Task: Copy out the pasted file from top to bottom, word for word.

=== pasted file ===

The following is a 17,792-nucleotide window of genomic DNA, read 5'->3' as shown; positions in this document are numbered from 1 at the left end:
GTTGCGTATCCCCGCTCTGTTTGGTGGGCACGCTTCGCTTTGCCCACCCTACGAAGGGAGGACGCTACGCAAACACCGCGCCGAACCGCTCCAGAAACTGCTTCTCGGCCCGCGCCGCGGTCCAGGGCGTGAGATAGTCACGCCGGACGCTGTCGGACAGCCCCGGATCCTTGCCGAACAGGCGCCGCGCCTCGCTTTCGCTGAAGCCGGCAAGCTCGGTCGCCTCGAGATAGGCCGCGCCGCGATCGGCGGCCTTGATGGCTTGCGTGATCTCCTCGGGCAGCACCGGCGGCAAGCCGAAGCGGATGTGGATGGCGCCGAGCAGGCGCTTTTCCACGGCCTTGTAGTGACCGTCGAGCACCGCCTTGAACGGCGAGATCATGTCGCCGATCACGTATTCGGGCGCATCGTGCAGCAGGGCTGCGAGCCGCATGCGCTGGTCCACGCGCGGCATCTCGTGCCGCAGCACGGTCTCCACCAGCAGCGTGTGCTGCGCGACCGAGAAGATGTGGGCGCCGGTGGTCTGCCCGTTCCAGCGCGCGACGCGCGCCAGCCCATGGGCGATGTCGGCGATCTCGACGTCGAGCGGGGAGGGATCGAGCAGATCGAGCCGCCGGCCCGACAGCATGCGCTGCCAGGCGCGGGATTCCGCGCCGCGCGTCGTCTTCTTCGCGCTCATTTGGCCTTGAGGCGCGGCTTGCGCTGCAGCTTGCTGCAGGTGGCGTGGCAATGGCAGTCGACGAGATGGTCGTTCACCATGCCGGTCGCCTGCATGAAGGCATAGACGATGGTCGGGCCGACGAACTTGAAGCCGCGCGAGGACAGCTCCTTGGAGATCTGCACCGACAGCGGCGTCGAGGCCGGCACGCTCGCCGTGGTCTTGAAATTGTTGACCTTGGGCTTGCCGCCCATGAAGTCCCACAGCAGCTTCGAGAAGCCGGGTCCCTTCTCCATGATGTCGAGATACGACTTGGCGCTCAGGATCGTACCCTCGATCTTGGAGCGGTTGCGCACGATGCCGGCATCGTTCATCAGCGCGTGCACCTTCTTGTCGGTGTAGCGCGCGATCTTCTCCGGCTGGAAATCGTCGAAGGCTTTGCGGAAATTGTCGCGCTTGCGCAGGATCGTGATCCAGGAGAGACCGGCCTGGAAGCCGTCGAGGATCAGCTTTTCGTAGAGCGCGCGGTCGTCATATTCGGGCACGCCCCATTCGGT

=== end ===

The following is a 17,792-nucleotide window of genomic DNA, read 5'->3' as shown; positions in this document are numbered from 1 at the left end:
GTTGCGTATCCCCGCTCTGTTTGGTGGGCACGCTTCGCTTTGCCCACCCTACGAAGGGAGGACGCTACGCAAACACCGCGCCGAACCGCTCCAGAAACTGCTTCTCGGCCCGCGCCGCGGTCCAGGGCGTGAGATAGTCACGCCGGACGCTGTCGGACAGCCCCGGATCCTTGCCGAACAGGCGCCGCGCCTCGCTTTCGCTGAAGCCGGCAAGCTCGGTCGCCTCGAGATAGGCCGCGCCGCGATCGGCGGCCTTGATGGCTTGCGTGATCTCCTCGGGCAGCACCGGCGGCAAGCCGAAGCGGATGTGGATGGCGCCGAGCAGGCGCTTTTCCACGGCCTTGTAGTGACCGTCGAGCACCGCCTTGAACGGCGAGATCATGTCGCCGATCACGTATTCGGGCGCATCGTGCAGCAGGGCTGCGAGCCGCATGCGCTGGTCCACGCGCGGCATCTCGTGCCGCAGCACGGTCTCCACCAGCAGCGTGTGCTGCGCGACCGAGAAGATGTGGGCGCCGGTGGTCTGCCCGTTCCAGCGCGCGACGCGCGCCAGCCCATGGGCGATGTCGGCGATCTCGACGTCGAGCGGGGAGGGATCGAGCAGATCGAGCCGCCGGCCCGACAGCATGCGCTGCCAGGCGCGGGATTCCGCGCCGCGCGTCGTCTTCTTCGCGCTCATTTGGCCTTGAGGCGCGGCTTGCGCTGCAGCTTGCTGCAGGTGGCGTGGCAATGGCAGTCGACGAGATGGTCGTTCACCATGCCGGTCGCCTGCATGAAGGCATAGACGATGGTCGGGCCGACGAACTTGAAGCCGCGCGAGGACAGCTCCTTGGAGATCTGCACCGACAGCGGCGTCGAGGCCGGCACGCTCGCCGTGGTCTTGAAATTGTTGACCTTGGGCTTGCCGCCCATGAAGTCCCACAGCAGCTTCGAGAAGCCGGGTCCCTTCTCCATGATGTCGAGATACGACTTGGCGCTCAGGATCGTACCCTCGATCTTGGAGCGGTTGCGCACGATGCCGGCATCGTTCATCAGCGCGTGCACCTTCTTGTCGGTGTAGCGCGCGATCTTCTCCGGCTGGAAATCGTCGAAGGCTTTGCGGAAATTGTCGCGCTTGCGCAGGATCGTGATCCAGGAGAGACCGGCCTGGAAGCCGTCGAGGATCAGCTTTTCGTAGAGCGCGCGGTCGTCATATTCGGGCACGCCCCATTCGGT